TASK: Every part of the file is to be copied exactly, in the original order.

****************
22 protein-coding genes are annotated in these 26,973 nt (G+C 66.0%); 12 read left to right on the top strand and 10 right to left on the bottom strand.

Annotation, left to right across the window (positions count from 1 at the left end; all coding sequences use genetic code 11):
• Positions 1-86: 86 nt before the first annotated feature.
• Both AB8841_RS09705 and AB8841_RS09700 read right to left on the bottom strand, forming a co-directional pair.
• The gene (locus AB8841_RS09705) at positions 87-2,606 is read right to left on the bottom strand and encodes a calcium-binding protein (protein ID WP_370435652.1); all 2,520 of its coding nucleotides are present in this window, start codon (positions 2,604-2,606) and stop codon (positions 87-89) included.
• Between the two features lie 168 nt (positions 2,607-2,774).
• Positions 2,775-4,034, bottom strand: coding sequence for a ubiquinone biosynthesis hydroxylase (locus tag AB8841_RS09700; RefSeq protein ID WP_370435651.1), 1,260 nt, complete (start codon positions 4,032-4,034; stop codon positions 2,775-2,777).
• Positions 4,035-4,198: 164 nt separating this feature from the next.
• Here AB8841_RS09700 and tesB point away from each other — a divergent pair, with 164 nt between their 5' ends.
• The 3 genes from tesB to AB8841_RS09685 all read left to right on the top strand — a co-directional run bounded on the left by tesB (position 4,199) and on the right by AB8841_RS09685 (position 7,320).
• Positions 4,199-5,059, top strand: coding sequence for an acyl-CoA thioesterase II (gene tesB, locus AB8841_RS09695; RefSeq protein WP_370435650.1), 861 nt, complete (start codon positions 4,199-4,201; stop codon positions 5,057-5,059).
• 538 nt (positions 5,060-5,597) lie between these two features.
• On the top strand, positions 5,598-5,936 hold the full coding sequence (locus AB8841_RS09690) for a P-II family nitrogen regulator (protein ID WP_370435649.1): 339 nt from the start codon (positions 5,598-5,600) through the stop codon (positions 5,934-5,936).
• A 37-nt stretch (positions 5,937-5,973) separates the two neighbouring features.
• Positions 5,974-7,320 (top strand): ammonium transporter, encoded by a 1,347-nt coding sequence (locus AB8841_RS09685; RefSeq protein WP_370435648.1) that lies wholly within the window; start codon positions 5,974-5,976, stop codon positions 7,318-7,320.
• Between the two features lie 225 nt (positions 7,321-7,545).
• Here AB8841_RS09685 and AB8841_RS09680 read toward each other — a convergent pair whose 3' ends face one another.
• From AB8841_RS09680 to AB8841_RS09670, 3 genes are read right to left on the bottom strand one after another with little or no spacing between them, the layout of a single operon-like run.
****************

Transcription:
22 protein-coding genes are annotated in these 26,973 nt (G+C 66.0%); 12 read left to right on the top strand and 10 right to left on the bottom strand.

Annotation, left to right across the window (positions count from 1 at the left end; all coding sequences use genetic code 11):
• Positions 1-86: 86 nt before the first annotated feature.
• Both AB8841_RS09705 and AB8841_RS09700 read right to left on the bottom strand, forming a co-directional pair.
• The gene (locus AB8841_RS09705) at positions 87-2,606 is read right to left on the bottom strand and encodes a calcium-binding protein (protein ID WP_370435652.1); all 2,520 of its coding nucleotides are present in this window, start codon (positions 2,604-2,606) and stop codon (positions 87-89) included.
• Between the two features lie 168 nt (positions 2,607-2,774).
• Positions 2,775-4,034, bottom strand: coding sequence for a ubiquinone biosynthesis hydroxylase (locus tag AB8841_RS09700; RefSeq protein ID WP_370435651.1), 1,260 nt, complete (start codon positions 4,032-4,034; stop codon positions 2,775-2,777).
• Positions 4,035-4,198: 164 nt separating this feature from the next.
• Here AB8841_RS09700 and tesB point away from each other — a divergent pair, with 164 nt between their 5' ends.
• The 3 genes from tesB to AB8841_RS09685 all read left to right on the top strand — a co-directional run bounded on the left by tesB (position 4,199) and on the right by AB8841_RS09685 (position 7,320).
• Positions 4,199-5,059, top strand: coding sequence for an acyl-CoA thioesterase II (gene tesB, locus AB8841_RS09695; RefSeq protein WP_370435650.1), 861 nt, complete (start codon positions 4,199-4,201; stop codon positions 5,057-5,059).
• 538 nt (positions 5,060-5,597) lie between these two features.
• On the top strand, positions 5,598-5,936 hold the full coding sequence (locus AB8841_RS09690) for a P-II family nitrogen regulator (protein ID WP_370435649.1): 339 nt from the start codon (positions 5,598-5,600) through the stop codon (positions 5,934-5,936).
• A 37-nt stretch (positions 5,937-5,973) separates the two neighbouring features.
• Positions 5,974-7,320 (top strand): ammonium transporter, encoded by a 1,347-nt coding sequence (locus AB8841_RS09685; RefSeq protein WP_370435648.1) that lies wholly within the window; start codon positions 5,974-5,976, stop codon positions 7,318-7,320.
• Between the two features lie 225 nt (positions 7,321-7,545).
• Here AB8841_RS09685 and AB8841_RS09680 read toward each other — a convergent pair whose 3' ends face one another.
• From AB8841_RS09680 to AB8841_RS09670, 3 genes are read right to left on the bottom strand one after another with little or no spacing between them, the layout of a single operon-like run.